# When should I not use a ligature in English typesetting?

Typesetting that goes beyond the scope of basic MS Word (e.g. LaTeX, or even modern Word versions with a good OpenType font) often uses ligatures for certain glyph combinations, the most common being

• f + f = ﬀ
• f + i = ﬁ
• f + l = ﬂ
• f + f + i = ﬃ
• f + f + l = ﬄ.

I would assume, however, that there are cases in which a ligature shouldn't be used. Are there any rules or standards telling me when I should use a ligature and when I shouldn't?

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I don't think this is your question, but you shouldn't use ligatures if you expect people to be searching your document in an electronic format. For example, if you use a ligature for the double f in the word efficient then any searches of your document for that word will not produce any results. –  SigueSigueBen Dec 7 '11 at 16:07
@SigueSigueBen: It depends on the program that creates the pdf file: Some will indeed insert unsearchable stuff, whereas others don't and hence don't cause problems when you're searching the file for words such as "fit", "fly", "off", "baffle", or "difficult". :-) Obviously, if you have a choice in pdf-creating programs, you should choose one of the latter type. :-) –  Mico Dec 7 '11 at 17:34
@SigueSigueBen: If you compile a minimal \documentclass{article}\begin{document}ff fi fl\end{document} with an up-to-date pdfLaTeX, the resulting ligatures in the Computer Modern font will indeed be searchable. For other setups and fonts, adaptions may be necessary, though, see e.g. tex.stackexchange.com/questions/4397/…. –  doncherry Dec 7 '11 at 17:52
@SigueSigueBen: I think the key is that one should be using a modern TeX engine which creates a pdf file directly from the tex input file(s), rather than go through the older, and no longer necesssary process from .tex -> .dvi -> .ps -> .pdf. –  Mico Dec 7 '11 at 22:48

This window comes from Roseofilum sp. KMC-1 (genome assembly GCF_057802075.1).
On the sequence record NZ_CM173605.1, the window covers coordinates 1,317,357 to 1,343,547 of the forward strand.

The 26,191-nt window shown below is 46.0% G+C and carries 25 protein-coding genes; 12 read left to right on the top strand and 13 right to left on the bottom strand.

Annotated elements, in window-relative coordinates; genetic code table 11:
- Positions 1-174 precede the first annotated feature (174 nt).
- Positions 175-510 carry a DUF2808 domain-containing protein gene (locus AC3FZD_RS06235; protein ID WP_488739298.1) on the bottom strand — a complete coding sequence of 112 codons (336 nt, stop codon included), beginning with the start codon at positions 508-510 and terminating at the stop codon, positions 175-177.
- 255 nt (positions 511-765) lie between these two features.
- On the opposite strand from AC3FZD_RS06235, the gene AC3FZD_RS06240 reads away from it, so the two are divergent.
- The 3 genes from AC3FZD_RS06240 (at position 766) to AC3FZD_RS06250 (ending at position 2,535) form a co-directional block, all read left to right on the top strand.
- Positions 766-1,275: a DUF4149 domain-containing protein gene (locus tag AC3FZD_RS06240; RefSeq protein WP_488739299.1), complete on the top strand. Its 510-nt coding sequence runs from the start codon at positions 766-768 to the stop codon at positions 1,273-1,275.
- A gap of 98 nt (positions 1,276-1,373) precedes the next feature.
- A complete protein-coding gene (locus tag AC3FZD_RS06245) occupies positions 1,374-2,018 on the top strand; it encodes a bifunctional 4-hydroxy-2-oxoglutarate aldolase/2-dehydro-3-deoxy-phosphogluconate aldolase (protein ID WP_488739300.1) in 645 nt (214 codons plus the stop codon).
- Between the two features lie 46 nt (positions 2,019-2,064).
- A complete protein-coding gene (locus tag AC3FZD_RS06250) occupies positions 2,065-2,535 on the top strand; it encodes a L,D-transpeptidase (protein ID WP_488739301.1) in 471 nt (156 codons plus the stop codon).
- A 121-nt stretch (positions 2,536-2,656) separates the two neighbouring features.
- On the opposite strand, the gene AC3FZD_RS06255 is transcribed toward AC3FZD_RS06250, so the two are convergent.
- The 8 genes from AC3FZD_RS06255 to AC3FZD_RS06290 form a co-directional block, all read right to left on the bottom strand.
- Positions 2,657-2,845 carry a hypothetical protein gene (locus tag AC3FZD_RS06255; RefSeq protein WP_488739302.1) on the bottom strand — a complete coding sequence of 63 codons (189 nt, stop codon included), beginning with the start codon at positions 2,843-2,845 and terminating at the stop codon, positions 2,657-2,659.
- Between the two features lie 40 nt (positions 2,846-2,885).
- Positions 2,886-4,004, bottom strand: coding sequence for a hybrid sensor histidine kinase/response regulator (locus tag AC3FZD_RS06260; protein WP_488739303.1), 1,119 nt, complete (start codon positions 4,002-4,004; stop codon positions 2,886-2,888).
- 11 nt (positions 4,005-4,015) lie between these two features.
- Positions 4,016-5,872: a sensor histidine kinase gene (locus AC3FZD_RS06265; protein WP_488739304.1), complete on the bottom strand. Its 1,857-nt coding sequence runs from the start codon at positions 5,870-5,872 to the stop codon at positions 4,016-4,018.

@tchrist I've found the problem, and in fact it lies in the font, not TeX and not the reader. There is a StackExchange question which deals with this exact issue: Make ligatures in Linux Libertine copyable (and searchable). Ultimately, it is something to be aware of when creating documents which use typographic ligatures. –  SigueSigueBen Jan 20 '12 at 17:05

At the end of this answer is a list of words for which various f-ligatures should not be employed if using them might impair the words' readability. Obviously, I make no claim as to this list's completeness. Comments and suggestions for additions welcome. (For the curious: I've come up with this list in preparation for a LaTeX package I'm creating that will provide a turnkey solution to the need to more-or-less automate the exclusion of some words from LaTeX's ligation algorithms.)

Aside: The "standard five" f-ligatures -- ff, fi, fl, ffi, and ffl -- that are provided by many fonts and the ft ligature provided by some fonts are the main subject of this answer,. That said, there are naturally many other though less commonly available ligated characters -- such as tt, st, and ct -- to which the following discussion applies as well. I.e., I'd argue that even if the wonderfully charming st ligature (drawn with an arc from the top of the s to the top of the t) is available in a given font, one should probably not use it in the word painstaking -- unless one wishes to make the reader think about pain inflicted by staking (a body part?) ...

As I understand it, the principle that suggests not using certain ligatures in certain words is that ligatures should not cross morpheme boundaries. Loosely speaking, morphemes are the smallest semantically meaningful units inside a word, i.e., the particles that carry/convey distinct meaning. Why? If in a given word two (or more) letters that could be ligated actually belong to separate morphemes, one risks decreasing the readability of the word (and of the entire text) by ligating them anyway, because the visual unity created by the ligature may conflict with the characters' separateness in terms of the morphemes they belong to. For instance, one should wish to avoid employing the ft ligature in "rooftop" because the f and t belong to distinct morphemes.

Of course, just how much readability is impaired in practice by a use of ligatures across morpheme boundaries depends both on the morphemes involved and on the way the glyph that contains the ligature is drawn in a given font. Comparing, for instance, the appearance of the words

with the appearance of